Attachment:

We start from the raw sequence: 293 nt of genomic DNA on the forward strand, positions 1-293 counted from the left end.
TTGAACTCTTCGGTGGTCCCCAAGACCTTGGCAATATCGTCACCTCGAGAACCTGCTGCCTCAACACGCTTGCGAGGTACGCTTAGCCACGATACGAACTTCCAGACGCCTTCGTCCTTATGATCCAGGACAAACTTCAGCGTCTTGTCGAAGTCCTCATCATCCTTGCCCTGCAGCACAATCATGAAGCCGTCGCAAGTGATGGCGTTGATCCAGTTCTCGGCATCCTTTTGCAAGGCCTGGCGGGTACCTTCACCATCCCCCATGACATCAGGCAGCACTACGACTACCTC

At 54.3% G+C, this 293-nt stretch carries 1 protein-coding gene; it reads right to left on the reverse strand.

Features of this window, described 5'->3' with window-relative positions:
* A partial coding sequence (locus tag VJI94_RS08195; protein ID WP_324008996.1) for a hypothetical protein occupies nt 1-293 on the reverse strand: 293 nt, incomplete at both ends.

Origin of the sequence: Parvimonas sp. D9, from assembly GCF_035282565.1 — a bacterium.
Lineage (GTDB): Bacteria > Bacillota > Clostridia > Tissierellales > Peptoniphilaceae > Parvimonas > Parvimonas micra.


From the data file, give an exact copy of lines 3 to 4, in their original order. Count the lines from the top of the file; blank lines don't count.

At 54.3% G+C, this 293-nt stretch carries 1 protein-coding gene; it reads right to left on the reverse strand.

Features of this window, described 5'->3' with window-relative positions: